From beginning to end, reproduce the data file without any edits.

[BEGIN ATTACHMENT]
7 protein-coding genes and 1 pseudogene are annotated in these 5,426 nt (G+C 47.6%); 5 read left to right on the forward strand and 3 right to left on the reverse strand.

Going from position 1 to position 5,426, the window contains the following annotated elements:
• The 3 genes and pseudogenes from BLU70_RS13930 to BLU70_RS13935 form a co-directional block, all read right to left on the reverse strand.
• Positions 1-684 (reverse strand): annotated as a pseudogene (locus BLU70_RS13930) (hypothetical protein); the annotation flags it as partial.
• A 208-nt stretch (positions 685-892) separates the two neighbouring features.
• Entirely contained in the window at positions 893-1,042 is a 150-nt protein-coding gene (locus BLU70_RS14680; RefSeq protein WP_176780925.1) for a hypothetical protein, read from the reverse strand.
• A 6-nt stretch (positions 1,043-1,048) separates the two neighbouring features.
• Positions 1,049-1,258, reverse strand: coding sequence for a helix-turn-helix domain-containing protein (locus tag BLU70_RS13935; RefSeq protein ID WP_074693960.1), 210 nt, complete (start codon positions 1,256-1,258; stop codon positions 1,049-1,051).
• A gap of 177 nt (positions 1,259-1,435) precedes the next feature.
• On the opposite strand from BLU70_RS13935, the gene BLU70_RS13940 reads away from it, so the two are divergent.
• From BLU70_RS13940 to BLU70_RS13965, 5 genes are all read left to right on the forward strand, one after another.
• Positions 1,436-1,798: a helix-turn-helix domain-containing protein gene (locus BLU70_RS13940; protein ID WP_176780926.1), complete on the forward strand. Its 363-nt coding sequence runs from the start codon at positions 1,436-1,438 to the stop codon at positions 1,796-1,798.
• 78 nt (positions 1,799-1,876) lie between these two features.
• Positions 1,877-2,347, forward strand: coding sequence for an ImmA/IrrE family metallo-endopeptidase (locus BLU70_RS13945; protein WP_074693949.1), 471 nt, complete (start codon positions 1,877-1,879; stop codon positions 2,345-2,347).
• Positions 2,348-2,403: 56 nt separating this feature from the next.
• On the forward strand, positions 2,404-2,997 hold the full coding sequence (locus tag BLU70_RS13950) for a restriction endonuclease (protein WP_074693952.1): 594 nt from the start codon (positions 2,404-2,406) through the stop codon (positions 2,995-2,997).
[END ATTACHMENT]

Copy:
7 protein-coding genes and 1 pseudogene are annotated in these 5,426 nt (G+C 47.6%); 5 read left to right on the forward strand and 3 right to left on the reverse strand.

Going from position 1 to position 5,426, the window contains the following annotated elements:
• The 3 genes and pseudogenes from BLU70_RS13930 to BLU70_RS13935 form a co-directional block, all read right to left on the reverse strand.
• Positions 1-684 (reverse strand): annotated as a pseudogene (locus BLU70_RS13930) (hypothetical protein); the annotation flags it as partial.
• A 208-nt stretch (positions 685-892) separates the two neighbouring features.
• Entirely contained in the window at positions 893-1,042 is a 150-nt protein-coding gene (locus BLU70_RS14680; RefSeq protein WP_176780925.1) for a hypothetical protein, read from the reverse strand.
• A 6-nt stretch (positions 1,043-1,048) separates the two neighbouring features.
• Positions 1,049-1,258, reverse strand: coding sequence for a helix-turn-helix domain-containing protein (locus tag BLU70_RS13935; RefSeq protein ID WP_074693960.1), 210 nt, complete (start codon positions 1,256-1,258; stop codon positions 1,049-1,051).
• A gap of 177 nt (positions 1,259-1,435) precedes the next feature.
• On the opposite strand from BLU70_RS13935, the gene BLU70_RS13940 reads away from it, so the two are divergent.
• From BLU70_RS13940 to BLU70_RS13965, 5 genes are all read left to right on the forward strand, one after another.
• Positions 1,436-1,798: a helix-turn-helix domain-containing protein gene (locus BLU70_RS13940; protein ID WP_176780926.1), complete on the forward strand. Its 363-nt coding sequence runs from the start codon at positions 1,436-1,438 to the stop codon at positions 1,796-1,798.
• 78 nt (positions 1,799-1,876) lie between these two features.
• Positions 1,877-2,347, forward strand: coding sequence for an ImmA/IrrE family metallo-endopeptidase (locus BLU70_RS13945; protein WP_074693949.1), 471 nt, complete (start codon positions 1,877-1,879; stop codon positions 2,345-2,347).
• Positions 2,348-2,403: 56 nt separating this feature from the next.
• On the forward strand, positions 2,404-2,997 hold the full coding sequence (locus tag BLU70_RS13950) for a restriction endonuclease (protein WP_074693952.1): 594 nt from the start codon (positions 2,404-2,406) through the stop codon (positions 2,995-2,997).